The suicide attack tactic utilized by the PKK is symbolic of the radical ideology of the terrorist group, in which foreign fighters have joined. Some analysts and experts have tried to explain the use of suicide-attacks by DAESH by referencing to the belief of the hereafter, stating that the promise of 72 virgins in paradise was enough for DAESH members to carry out such attacks. This is the difference between DAESH and the PKK/YPG, as while the former rests its belief in a religious conviction, an ideological belief is enough for motivating the latter. Thus, the PKK/YPG as a Marxist-Leninist group is an important example illustrating the results of a radical political ideology.

Although their general strategy and abilities were limited, as seen during the G-20 summit in Hamburg, radical leftists are violent. They burned cars, demolished shops and fought against police forces. Within the security forces in Germany, it is well known that radical leftists train recruits how to fight against police forces, how to build molotov cocktails and demolish shops. They even trained and prepared before the G-20 summit at a German university. While radical leftists pose such danger for Europe at the time being, one can only think of results when these trainings are given by former foreign fighters within the ranks of the YPG. As a veteran trained with weapons, knowledge in combat fighting, militia structures, bomb-building and suicide attacks, their abilities will improve the threat opposed by radical leftists in the West and therefore the radical left in the West may increase their quality in violence.

Syria to become the Afghanistan of radical leftists?

As stated earlier, the Afghanistan experience and training camps of Al-Qaeda in Afghanistan massively increased the abilities and strategies of radical Islamists in terms of violence. Afghanistan was a successful model for them all over the globe. Thanks to crisis and wars, they found an environment to promote their ideology, to recruit and train new members. Veterans who fought the Russians trained new recruits against their real enemy – “the West.”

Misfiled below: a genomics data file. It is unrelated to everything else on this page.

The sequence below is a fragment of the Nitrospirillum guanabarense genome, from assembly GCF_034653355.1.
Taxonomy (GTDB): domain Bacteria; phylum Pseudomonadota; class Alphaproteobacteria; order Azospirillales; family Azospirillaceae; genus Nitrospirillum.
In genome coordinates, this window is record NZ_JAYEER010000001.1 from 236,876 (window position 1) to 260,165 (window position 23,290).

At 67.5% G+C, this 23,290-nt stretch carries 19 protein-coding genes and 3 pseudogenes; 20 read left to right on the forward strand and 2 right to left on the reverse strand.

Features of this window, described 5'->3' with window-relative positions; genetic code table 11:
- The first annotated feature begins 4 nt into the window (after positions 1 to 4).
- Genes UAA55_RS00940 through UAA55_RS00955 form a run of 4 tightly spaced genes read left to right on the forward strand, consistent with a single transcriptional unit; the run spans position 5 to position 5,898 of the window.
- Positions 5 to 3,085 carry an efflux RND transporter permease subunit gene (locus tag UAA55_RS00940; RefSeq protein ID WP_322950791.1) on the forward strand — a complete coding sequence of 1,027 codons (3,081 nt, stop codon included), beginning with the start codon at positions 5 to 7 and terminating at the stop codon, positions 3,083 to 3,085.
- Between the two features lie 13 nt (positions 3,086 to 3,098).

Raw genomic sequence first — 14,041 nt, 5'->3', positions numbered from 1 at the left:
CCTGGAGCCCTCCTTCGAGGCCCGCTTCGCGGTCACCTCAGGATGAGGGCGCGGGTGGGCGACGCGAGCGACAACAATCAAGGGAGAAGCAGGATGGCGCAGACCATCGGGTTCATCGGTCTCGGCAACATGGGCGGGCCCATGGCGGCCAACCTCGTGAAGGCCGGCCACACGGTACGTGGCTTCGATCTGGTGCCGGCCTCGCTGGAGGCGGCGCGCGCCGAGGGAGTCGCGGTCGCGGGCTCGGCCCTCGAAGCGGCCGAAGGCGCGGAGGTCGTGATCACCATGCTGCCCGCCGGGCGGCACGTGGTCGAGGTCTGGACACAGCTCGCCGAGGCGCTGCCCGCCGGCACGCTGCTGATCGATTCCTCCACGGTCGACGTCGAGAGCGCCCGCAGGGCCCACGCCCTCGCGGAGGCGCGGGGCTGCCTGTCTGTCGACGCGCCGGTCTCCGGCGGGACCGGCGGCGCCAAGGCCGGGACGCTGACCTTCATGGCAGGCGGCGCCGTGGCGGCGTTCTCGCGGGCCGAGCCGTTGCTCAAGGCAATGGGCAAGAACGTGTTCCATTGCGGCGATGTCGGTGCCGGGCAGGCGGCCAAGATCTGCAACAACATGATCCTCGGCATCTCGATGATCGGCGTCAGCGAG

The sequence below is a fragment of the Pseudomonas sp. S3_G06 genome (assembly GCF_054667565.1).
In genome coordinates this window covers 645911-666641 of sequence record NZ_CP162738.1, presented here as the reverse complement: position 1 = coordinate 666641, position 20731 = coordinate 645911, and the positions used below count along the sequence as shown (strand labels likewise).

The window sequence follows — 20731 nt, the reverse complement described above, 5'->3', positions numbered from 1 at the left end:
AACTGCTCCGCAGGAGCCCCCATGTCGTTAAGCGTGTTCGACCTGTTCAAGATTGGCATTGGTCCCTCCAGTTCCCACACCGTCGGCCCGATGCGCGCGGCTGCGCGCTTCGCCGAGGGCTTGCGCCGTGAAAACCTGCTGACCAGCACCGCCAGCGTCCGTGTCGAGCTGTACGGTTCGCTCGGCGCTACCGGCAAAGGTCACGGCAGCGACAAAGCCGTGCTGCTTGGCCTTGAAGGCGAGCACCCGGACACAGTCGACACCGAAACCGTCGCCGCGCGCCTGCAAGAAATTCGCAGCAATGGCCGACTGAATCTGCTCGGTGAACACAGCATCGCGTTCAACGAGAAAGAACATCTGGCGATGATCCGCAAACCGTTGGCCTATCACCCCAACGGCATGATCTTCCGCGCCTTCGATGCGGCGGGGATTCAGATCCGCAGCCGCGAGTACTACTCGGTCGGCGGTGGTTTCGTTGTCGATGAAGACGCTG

Just like the Afghanistan experience, Syria has a grave potential to become a hub for radical leftists – even today, radical leftists have organized themselves in YPG-controlled areas and have established camps to train their members. Battle-hardened veterans who have fought within the ranks of the YPG may wait for a crisis or for a war to promote their ideology, recruit and train new members against their real enemy – “the capitalists.”

[1] Nurettin Halef al- Muhammed (Nurettin Sofi), Fehman Husayn, Ferhat Abdi Sahin (Sahin Cilo), Sabri Ok, Nasr Abdallah, Lewend Rojava; Nuri Mahmud, Lewend Rojava, Nuri Mahmud, Serdar Derek, Taulim, Ahmad Abdulqadir Abdi (Polat Can), Mahmud Muhammad (Xebat Derik), Ilham Ahmed (Ronahi Efrin), Walid Fahim Khalil (Aldar Khalil), Hediya Yousef, Rojin Ramo, Bahoz Erdal, Shahin Cilo Kobani, Fuat, Halide, Nureddin al-Muhammed, Dilan Rihan Muhammed, Ferhat Derik, Çiya Kobani, Ahmet Şeker are only some of the PKK veterans in YPG cadres.

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Ömer Özkizilcik currently works as an Analyst at Middle East Foundation in Ankara and also an editor of Suriye Gündemi.